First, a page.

Last Week’s Goals
My blog entries were posted on schedule, and all available stories remain out to market.
Other than my usual Indies Unlimited’s Thrifty Thursdays & Kindle Unlimited Fridays (they are not consistently updating their posts – Thursdays are a new one each week, while Kindle Unlimited Fridays is supposed to be a post for each month. They just created the May post a couple of days ago.) I keep thinking (or hoping) that after each “flurry” of marketing I do, the momentum of downloads of free stuff (or – gasp! – SALES) will reach some sort of critical mass, and continue on its own like some scifi perpetual motion machine. No such luck there (at least not yet, or just not for me); marketing appears to be something that must happen continuously.
(and remember – clicking any of my Amazon links means that when you purchase anything on the site, I might get a small commission AT NO COST TO YOU, so be a pal and help keep this writing gig going…)
I completed listening to Dawn of Wonder. The book (and the audio performance by Tim Gerard Reynolds) were captivating from start to finish. I didn’t expect the story to basically only involve the POV character’s life from age 12 to maybe 15(?), but by the time I realized that was all I was going to get, it didn’t matter. Jonathan Renshaw did a superb job of pacing to keep my interest, working in lots of detail without letting it slow the narrative. Or maybe I liked Aedan so much that I cared too much what was about to happen to him to become bored. Definitely a book (and probably a series) worth reading and learning from.
Last week counted for 3,570 words of fiction (just barely over my weekly quota). I wrote some on all seven days, missing my daily 500-word quota twice. I completed the second revision of “Hacked Off” (Detective Jimmy Delaney #7, which is now over 24,800 words), the first revision of “Breathtaking” (now reduced to just under 1,500 words), and a brief 500 word start to Detective Jimmy Delaney #8.
What Kind of an Imposter are We Talking About, Here?
This writing business is an odd one. I’ve read advice ever since I’ve been in it that you must toughen up, and view every rejected manuscript as an accomplishment (as though the mere act of PARTICIPATING in the rejection process has some value.) This is based on the notion that you WILL have more submissions rejected than not, and so you must persevere and continue submitting your work, while knowing (in your heart of hearts) that you will eventually succeed.
It is a hard row to hoe, keeping a positive attitude as one rejection after another comes in, or when looking at disappointing sales figures, or a lack of reviews (yes, there are ALL SORTS of kinds of rejections.)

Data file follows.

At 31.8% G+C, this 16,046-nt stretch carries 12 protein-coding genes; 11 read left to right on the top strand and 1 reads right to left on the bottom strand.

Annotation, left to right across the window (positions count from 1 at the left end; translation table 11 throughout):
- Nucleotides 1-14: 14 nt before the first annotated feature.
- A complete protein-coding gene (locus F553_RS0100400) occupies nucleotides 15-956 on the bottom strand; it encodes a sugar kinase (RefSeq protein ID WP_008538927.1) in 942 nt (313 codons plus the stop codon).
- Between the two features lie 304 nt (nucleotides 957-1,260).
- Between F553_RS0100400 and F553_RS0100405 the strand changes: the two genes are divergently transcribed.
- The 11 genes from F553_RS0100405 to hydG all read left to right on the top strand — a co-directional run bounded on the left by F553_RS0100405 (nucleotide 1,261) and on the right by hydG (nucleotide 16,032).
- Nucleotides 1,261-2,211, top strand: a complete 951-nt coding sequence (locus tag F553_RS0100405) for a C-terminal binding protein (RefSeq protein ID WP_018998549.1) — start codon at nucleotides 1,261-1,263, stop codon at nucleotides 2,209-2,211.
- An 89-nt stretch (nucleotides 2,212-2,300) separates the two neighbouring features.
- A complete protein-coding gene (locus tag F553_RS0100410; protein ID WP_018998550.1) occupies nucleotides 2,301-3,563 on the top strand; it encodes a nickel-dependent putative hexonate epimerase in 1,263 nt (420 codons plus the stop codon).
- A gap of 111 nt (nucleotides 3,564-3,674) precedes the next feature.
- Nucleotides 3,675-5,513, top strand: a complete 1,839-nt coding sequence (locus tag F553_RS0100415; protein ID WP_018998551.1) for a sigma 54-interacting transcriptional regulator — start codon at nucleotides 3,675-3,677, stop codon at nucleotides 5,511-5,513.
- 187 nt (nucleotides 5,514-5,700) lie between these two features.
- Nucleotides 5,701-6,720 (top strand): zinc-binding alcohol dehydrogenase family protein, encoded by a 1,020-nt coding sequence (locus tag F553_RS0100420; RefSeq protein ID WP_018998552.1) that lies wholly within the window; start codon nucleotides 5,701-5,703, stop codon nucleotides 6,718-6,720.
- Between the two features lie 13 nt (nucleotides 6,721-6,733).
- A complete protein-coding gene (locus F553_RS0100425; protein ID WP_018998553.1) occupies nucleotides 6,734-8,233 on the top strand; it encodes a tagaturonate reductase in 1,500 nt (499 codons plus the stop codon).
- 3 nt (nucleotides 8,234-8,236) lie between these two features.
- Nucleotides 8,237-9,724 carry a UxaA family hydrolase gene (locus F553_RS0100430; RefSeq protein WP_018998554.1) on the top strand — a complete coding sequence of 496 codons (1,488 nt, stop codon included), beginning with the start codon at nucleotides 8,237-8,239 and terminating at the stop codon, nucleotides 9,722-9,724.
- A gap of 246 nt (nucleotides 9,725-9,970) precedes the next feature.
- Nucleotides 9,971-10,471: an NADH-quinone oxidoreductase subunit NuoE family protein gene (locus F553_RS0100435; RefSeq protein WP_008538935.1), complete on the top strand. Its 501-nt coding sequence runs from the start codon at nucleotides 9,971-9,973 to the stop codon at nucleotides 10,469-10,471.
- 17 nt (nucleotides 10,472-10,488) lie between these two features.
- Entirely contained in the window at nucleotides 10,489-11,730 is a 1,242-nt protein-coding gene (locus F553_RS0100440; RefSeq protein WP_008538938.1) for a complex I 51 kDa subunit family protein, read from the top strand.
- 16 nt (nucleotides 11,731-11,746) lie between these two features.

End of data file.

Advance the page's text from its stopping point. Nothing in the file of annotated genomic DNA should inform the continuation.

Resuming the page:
I’ve been seeing a lot of references lately from writers about Imposter Syndrome. This, according to Wikipedia, is:
“a psychological pattern in which an individual doubts their skills, talents, or accomplishments and has a persistent internalized fear of being exposed as a “fraud”. Despite external evidence of their competence, those experiencing this phenomenon remain convinced that they are frauds and do not deserve all they have achieved.”
I started out intending to write this post about how I’m having my doubts about my ability to succeed at this writing gig, and that I might be experiencing Imposter Syndrome. But those last couple of words about not deserving “everything they have achieved” doesn’t seem appropriate when I haven’t really achieved anything yet. It sounds like Imposter Syndrome is more linked to people who are successful but doubt themselves anyway, and for me to attempt to claim the syndrome makes me more like – well – AN IMPOSTER.
(Gosh… This is like a crazy person judging their own sanity, or a snake eating its tail. Pretty sad, huh?)
So, since I can’t rest on my lack of laurels, I’ll need to continue plugging away so that I can eventually have something to call an accomplishment that I can then be proud to declare that I don’t deserve.
I really love this writing gig. Just saying…
Current Book Promotions
To see a list of promotions I’m offering on various books (including FREE starter eBooks for my Herc Tom, Champion of the Empire series and my Detective Jimmy Delaney series), look HERE on my CURRENT BOOK PROMOTIONS page.
William Mangieri’s writing has been published on Daily Science Fiction. His ninety or so short stories and related collections can be found at several online retailers, including, but not limited to:
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